Christian Horner questions Mercedes’ ‘defeatist’ Monaco Grand Prix strategy

Jamie Woodhouse
George Russell, Mercedes, ahead of Max Verstappen, Red Bull and Lewis Hamilton, Mercedes at the 2024 Monaco Grand Prix.

George Russell, Mercedes, ahead of Max Verstappen, Red Bull and Lewis Hamilton, Mercedes.

Red Bull boss Christian Horner “didn’t really understand” how Mercedes went about trying to defend P5 from Max Verstappen in Monaco, branding their strategy “defeatist”.

A multi-car shunt on the opening lap, which included Red Bull’s Sergio Perez, triggered the red flags and a subsequent standing restart, creating the chance for drivers to go to the end on that set of tyres, which Mercedes did with George Russell on his medium tyres.

Christian Horner calls Mercedes Monaco strategy ‘defeatist’

Additional reporting by Sam Cooper

Russell put his mediums through a 77-lap stint to the end, slowing his pace right down in P5 as Red Bull’s Max Verstappen behind pitted and soon closed back up to the rear of the Mercedes, Russell then picking up the pace significantly and finishing within five seconds of McLaren’s Lando Norris ahead.

Ferrari’s Charles Leclerc claimed victory on home soil for the first time, as McLaren’s Oscar Piastri and Leclerc’s Ferrari team-mate Carlos Sainz completed the podium.

Verstappen was half a second behind Russell at the chequered flag and Horner was left perplexed by the Mercedes strategy, calling it “very defeatist”.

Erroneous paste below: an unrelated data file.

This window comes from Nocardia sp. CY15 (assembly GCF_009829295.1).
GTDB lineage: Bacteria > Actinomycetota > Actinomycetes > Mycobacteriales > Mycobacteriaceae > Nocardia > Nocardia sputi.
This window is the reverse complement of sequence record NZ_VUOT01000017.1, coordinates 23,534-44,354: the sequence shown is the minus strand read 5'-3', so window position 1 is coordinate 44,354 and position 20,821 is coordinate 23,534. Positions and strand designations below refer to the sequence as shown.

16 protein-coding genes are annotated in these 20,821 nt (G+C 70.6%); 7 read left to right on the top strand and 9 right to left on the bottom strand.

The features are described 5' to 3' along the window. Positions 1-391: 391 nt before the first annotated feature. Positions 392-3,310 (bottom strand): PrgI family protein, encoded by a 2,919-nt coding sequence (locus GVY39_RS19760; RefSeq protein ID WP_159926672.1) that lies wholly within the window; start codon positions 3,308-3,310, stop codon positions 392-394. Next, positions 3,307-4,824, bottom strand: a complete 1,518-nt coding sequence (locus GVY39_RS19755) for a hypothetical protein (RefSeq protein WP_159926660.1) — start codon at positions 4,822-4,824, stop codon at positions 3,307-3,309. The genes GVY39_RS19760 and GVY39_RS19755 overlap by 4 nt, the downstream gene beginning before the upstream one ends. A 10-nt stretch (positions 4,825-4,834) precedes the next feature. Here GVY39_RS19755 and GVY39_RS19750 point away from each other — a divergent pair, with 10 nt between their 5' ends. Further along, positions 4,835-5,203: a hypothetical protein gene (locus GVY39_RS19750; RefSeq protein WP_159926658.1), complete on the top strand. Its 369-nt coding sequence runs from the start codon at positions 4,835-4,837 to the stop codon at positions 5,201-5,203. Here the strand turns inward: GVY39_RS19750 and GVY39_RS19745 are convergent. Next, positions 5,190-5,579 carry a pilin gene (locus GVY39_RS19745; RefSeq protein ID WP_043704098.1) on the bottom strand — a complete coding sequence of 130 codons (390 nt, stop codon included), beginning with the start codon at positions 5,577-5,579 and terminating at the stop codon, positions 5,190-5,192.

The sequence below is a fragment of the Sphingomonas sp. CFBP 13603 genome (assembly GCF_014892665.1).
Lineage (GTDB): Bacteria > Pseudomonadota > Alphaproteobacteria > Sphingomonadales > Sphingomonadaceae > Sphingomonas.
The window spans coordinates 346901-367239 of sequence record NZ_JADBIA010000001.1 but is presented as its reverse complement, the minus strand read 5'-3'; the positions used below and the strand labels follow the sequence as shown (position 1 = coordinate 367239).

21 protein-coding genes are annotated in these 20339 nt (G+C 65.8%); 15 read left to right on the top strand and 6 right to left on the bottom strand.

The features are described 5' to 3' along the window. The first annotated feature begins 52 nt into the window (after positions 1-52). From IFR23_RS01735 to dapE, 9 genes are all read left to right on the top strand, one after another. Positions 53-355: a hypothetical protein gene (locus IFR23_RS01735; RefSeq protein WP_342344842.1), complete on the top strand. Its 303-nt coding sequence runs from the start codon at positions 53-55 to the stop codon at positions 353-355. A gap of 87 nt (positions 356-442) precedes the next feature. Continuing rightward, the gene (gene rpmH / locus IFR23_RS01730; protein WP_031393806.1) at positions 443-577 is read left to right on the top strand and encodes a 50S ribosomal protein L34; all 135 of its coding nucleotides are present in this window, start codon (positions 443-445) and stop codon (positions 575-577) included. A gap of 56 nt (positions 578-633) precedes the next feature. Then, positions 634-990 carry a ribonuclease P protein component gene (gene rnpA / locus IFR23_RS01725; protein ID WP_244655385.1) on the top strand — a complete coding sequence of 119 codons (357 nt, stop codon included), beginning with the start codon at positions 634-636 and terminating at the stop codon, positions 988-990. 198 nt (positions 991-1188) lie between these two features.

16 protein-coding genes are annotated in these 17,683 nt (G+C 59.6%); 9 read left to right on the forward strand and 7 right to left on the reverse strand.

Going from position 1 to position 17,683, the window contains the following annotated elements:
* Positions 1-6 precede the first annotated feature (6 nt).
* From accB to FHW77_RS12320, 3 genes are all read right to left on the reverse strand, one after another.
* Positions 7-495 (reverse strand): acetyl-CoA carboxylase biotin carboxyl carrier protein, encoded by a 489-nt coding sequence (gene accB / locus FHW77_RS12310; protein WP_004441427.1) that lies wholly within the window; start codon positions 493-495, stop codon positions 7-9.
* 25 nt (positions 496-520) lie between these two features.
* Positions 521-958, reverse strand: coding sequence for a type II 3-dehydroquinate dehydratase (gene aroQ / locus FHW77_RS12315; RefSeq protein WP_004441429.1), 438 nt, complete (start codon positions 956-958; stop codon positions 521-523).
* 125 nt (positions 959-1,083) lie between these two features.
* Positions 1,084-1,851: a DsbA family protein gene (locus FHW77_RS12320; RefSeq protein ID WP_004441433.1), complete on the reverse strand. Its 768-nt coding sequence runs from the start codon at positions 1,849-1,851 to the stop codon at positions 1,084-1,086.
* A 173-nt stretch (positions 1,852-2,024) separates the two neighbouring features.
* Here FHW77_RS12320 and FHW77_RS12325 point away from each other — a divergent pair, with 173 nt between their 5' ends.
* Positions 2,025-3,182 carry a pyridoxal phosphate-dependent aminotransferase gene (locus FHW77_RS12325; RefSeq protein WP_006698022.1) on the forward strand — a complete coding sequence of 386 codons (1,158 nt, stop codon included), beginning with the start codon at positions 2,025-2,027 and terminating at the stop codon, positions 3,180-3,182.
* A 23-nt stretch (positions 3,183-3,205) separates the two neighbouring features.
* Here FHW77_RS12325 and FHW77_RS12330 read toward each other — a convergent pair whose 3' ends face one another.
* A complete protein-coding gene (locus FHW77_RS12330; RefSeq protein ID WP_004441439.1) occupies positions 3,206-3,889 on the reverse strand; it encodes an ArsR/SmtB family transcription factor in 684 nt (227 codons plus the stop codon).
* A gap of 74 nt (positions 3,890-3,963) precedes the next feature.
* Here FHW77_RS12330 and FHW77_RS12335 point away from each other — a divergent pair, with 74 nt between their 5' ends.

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Asked by media including whether F1 2024 is now looking like a harder season for Red Bull than many had expected, Horner replied: “Yeah, I think so.

“I mean, perhaps not with Mercedes, but I think with Ferrari and McLaren certainly look competitive and they cannot be discounted. So it’s a long, long championship and obviously, they’ve taken a reasonable chunk of points today.

“I didn’t really understand Mercedes’ race today. It was a hugely conservative race by George because to give up so much time, and then go so fast at the end of the race, but it didn’t really make a lot of sense.

“But I don’t think it would have changed… They weren’t going to overtake anybody. It was just a very defeatist race, just trying to defend fifth.”

Russell would provide further insight into that Mercedes strategy, explaining that the threat from Verstappen behind was “pretty controlled”.

“It was a long old race, a strange race,” he told Sky F1.

“The first 30 laps just felt like tootling around really and then when Max pitted, I sort of put my foot down a little bit and it was only afterwards I realised how much we closed the gap in on the Ferraris and the McLaren. So I was really pleased about that.

“And obviously, Max put me under a bit of pressure, but it was pretty controlled.

“For sure when that red flag came out it was frustrating for everybody because the only hope of a good race in Monaco is a bit of spiciness with the strategy and then the strategy was out the window, but we got the maximum we could.

“77 laps on a medium, really happy, and as I said, I think the gap got up to 20 seconds behind the McLarens and then we brought it down to six seconds or five seconds at the end. So I was really surprised at how well that lasted.

“Lots of positives to take away, the car is feeling good, the team is working hard and excited for the next race.”

Leclerc has reduced Verstappen’s Drivers’ Championship lead to 31 points with his Monaco win.

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